Study: Sub-Saharan Africa’s Bitcoin Transaction Volume Number One Globally, Data Indicates Shift Towards Stablecoins
Despite accounting for just 2.3% of global transaction volume, the latest data shows that crypto has penetrated key markets in Sub-Saharan Africa and “become an important part of many residents’ day-to-day lives.” With a regional volume of 9.3%, Sub-Saharan Africa’s BTC share outranks all regions including North America (9.0%) and Eastern Europe (8.2%).
Nigeria Epitomizes Sub-Saharan Africa’s Crypto Penetration
While the Sub-Saharan Africa region is reported to have accounted for 2.3% of global transaction volume, a closer look at the latest data shows that “crypto has penetrated key markets and become an important part of many residents’ day-to-day lives.” As the excerpt from Chainalysis’ upcoming Geography Report shows, no country from this region best exemplifies how crypto has become part of everyday life than Nigeria.
With transaction volumes of just under $60 billion between July 2022 and June 2023, Nigeria is Sub-Saharan Africa’s largest crypto market by a distance. For perspective, the region’s total volumes during the same period were $117.1 billion. The data shows that Nigeria accounted for nearly half of the region’s total transaction volume in that period.
South Africa, whose traded volumes surpassed the $20 billion mark during the same period, is home to the Sub-Saharan Africa region’s second-largest crypto market. Kenya, Mauritius and Ghana, which are ranked third, fourth, and fifth, respectively, complete the region’s top five.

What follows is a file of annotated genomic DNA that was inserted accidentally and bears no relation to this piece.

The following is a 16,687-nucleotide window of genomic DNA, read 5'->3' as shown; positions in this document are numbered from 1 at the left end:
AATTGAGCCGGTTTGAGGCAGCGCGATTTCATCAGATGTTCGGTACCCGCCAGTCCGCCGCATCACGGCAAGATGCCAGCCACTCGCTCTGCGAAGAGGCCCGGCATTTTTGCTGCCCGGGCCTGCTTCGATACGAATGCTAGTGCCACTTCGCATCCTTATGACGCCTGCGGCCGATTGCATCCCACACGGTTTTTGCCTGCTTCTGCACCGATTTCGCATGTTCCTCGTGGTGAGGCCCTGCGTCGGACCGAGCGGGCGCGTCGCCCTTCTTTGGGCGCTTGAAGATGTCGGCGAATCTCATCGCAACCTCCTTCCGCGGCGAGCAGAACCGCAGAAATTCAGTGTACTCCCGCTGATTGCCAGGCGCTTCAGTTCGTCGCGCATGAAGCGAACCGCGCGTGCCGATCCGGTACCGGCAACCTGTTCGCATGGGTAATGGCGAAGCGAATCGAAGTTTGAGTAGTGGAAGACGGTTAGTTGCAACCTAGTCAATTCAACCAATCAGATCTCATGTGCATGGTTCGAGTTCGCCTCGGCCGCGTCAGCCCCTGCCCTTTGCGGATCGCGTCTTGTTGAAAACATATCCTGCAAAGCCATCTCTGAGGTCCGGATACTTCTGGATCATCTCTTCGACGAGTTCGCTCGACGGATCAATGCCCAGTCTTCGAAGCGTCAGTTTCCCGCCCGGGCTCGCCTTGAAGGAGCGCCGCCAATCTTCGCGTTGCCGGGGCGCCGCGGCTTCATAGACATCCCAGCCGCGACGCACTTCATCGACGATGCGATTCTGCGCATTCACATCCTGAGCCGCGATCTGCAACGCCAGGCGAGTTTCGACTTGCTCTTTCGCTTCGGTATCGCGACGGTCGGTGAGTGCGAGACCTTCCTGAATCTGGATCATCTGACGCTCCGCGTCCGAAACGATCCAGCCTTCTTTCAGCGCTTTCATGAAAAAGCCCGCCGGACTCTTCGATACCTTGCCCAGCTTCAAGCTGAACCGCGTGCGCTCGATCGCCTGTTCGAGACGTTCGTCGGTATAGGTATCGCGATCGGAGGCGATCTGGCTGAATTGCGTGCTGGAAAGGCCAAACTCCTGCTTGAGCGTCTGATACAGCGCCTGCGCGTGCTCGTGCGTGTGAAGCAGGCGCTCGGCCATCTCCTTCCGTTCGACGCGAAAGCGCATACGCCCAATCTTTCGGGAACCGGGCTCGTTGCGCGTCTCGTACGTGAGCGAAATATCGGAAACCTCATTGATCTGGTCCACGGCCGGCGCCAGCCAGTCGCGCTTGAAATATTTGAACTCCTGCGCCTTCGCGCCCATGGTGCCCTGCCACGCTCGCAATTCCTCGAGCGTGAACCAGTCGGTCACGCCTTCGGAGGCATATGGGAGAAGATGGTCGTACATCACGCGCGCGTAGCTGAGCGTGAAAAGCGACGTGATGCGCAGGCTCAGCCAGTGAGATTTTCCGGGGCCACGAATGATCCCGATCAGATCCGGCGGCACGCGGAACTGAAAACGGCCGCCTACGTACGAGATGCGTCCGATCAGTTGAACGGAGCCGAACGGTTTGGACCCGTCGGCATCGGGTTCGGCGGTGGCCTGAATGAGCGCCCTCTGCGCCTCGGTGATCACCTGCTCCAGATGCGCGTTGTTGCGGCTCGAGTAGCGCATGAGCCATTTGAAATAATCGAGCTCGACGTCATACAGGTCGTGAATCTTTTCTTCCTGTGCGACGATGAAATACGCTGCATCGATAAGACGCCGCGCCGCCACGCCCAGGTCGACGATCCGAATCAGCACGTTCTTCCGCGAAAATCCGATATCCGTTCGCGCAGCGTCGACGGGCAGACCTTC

Meanwhile, the Chainalysis data suggests that residents from the Sub-Saharan Africa region increasingly see BTC as an alternative store of value. With a regional volume share of 9.3%, Sub-Saharan Africa’s BTC share outranks all regions including North America (9.0%) and Eastern Europe (8.2%). Explaining why Sub-Saharan Africa is ranked first, Chainalysis said:
Many countries in the region have struggled with rising inflation and debt, making cryptocurrency an attractive means of storing value, preserving savings, and attaining greater financial freedom.
The blockchain intelligence firm singles out inflation-hit Ghana where residents reportedly have turned to BTC.
While BTC is still the number one crypto in the region, the latest data appears to point to a shift away from the leading crypto asset towards stablecoins. Moyo Sodipo, the co-founder of Nigeria-based cryptocurrency exchange Busha, said the drop in the price of BTC may explain why users from the region are gravitating towards stablecoins.
“Now that Bitcoin has lost a lot of its value, there is a desire for diversification between Bitcoin and stablecoins. However, market shifts aren’t dampening activity,” explained Sodipo.
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